"If you married methamphetamine with cocaine and took all the bad traits each of these drugs have, the baby would look like bath salts," Cathy Coontz told an audience of local residents recently at the Woodford Memorial Methodist Church.
"Bath salts are not good news, folks," she said.
Coontz is a senior behavioral specialist with the state Bureau for Behavioral Health and Health Facilities, which is under the umbrella of the West Virginia Department of Health and Human Resources. At the request of the Randolph County Family Resource Network and America's Promise Coalition, Coontz delivered a presentation May 30 intended to educate the public about what bath salts are, how they're marketed and the effects they have on users.
The Inter-Mountain photo by Katie Kuba
Cathy Coontz, a senior behavioral specialist with the state Bureau for Behavioral Health and Health Facilities, shows local residents what a package of bath salts looks like Thursday during a public presentation hosted by the Randolph County Family Resource Network and America’s Promise Coalition.
Bath salts are especially bad news for West Virginia, Coontz said, noting the Mountain State has the worst bath salts problem in the country. And within the state, Harrison County has the highest incidence of bath salts use, followed by Kanawha County and then Logan County.
"It's kind of indicative of what kind of trials and tribulations our state is going through - the high unemployment, we're an aging state and we have a lot of poverty so we're really fertile ground for a lot of these issues," Coontz said.
Bath salts are synthetic stimulant drugs that are dangerous, addictive and potentially lethal: they're about 10 times more potent than cocaine, Coontz said.
The two main ingredients in them are methylenedioxypyrovalerone, or MDPV, and mephedrone. Bath salts usually come in the form of crystallized powder that's either white, brown or speckled and packaged in colorful packets about the size of a tea bag.
"There's absolutely nothing organic about this substance," she said. "It was created solely to get high off of, and I want to make one thing absolutely clear: it doesn't contain anything related to soaps and oils. That's just the way it's marketed."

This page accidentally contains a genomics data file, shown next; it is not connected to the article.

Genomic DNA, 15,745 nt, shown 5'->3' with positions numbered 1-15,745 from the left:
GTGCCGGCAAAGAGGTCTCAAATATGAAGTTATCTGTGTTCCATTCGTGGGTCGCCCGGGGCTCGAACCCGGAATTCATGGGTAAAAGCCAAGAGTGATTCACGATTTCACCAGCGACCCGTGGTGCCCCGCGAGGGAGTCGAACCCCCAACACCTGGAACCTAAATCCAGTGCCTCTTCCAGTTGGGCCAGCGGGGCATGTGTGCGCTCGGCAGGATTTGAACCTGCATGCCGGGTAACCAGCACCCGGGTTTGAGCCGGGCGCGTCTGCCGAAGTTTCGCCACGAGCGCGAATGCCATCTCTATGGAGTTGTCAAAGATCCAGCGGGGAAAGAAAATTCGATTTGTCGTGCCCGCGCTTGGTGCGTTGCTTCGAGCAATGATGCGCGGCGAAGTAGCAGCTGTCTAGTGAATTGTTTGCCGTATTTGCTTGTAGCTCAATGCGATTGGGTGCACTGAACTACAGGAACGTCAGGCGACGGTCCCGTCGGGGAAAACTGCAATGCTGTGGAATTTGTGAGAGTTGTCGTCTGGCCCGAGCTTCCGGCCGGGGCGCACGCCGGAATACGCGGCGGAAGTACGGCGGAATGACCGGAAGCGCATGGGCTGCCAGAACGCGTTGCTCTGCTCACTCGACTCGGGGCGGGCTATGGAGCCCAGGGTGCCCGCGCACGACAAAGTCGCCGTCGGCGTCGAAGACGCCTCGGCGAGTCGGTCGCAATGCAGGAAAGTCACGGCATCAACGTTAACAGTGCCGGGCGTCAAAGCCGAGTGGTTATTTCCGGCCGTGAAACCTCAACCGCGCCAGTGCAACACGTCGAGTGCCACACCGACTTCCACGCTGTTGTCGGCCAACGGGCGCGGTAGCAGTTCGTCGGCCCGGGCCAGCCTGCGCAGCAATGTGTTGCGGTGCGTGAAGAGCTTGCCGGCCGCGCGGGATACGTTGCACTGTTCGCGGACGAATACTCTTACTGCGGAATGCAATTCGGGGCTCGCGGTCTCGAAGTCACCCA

Makers of bath salts have developed numerous names designed to appeal to users, who are typically in their early 20s to 50s. Some include Bliss, Cloud Nine, Ocean Snow, Sextacy, Tranquility, Stardust, White Lightning and Zoom.
"They like to keep people in a constant state of confusion with their marketing," Coontz said. "The names of bath salts can be the same as the name of the company. They might also be called 'plant food.'"
In fact, manufacturers of actual fragrant bath products are using new words to describe and differentiate their wares, such as "bath soak" or "bath enhancer," Coontz said.
Bath salts are appealing to users because they may induce euphoria, increased sociability and music appreciation, sexual arousal and pleasant hallucinations. However, users also frequently experience extremely unpleasant side effects such as paranoia, profuse sweating, delusions, intense thirst, vomiting, violent or psychotic behavior and self-mutilation, Coontz said.
One of the only ways health care providers are able to treat such symptoms is through the administration of large amounts of benzodiazepines, or anti-anxiety drugs, such as Ativan and Versed, Coontz said, emphasizing that she does not endorse this method.
The good news? Bath salts use appears to be declining. While the National Poison Control Center fielded 6,138 bath salts-related calls in 2011, it answered just 2,656 in 2012. The chief reason for the turnaround, Coontz said, is probably legislation passed both locally and nationally that criminalizes the use of synthetic stimulants. On July 9, 2012, President Barack Obama signed a bill into law that makes it a federal crime to sell, buy or possess synthetic drugs in the United States.
West Virginia took action even earlier, when the House and Senate passed a bill in April 2011 adding synthetic stimulants, hallucinogens and cannabinoids to the Schedule I list of controlled substances. Under the Controlled Substances Act, Schedule I controlled substances carry a high potential for abuse and currently have no accepted medical use in the country, meaning doctors may not write prescriptions for them. It is now a misdemeanor to buy, sell or possess synthetic drugs in the Mountain State.
Interestingly, bath salts originated from scientists' failed attempts to formulate a medicine that would treat sleep apnea, narcolepsy and other sleep disorders, Coontz said.
"They scrapped the recipe because it was killing all the lab rats," she said, "and it pretty much got leaked out and now we have a problem with bath salts."
Contact Katie Kuba by email at firstname.lastname@example.org.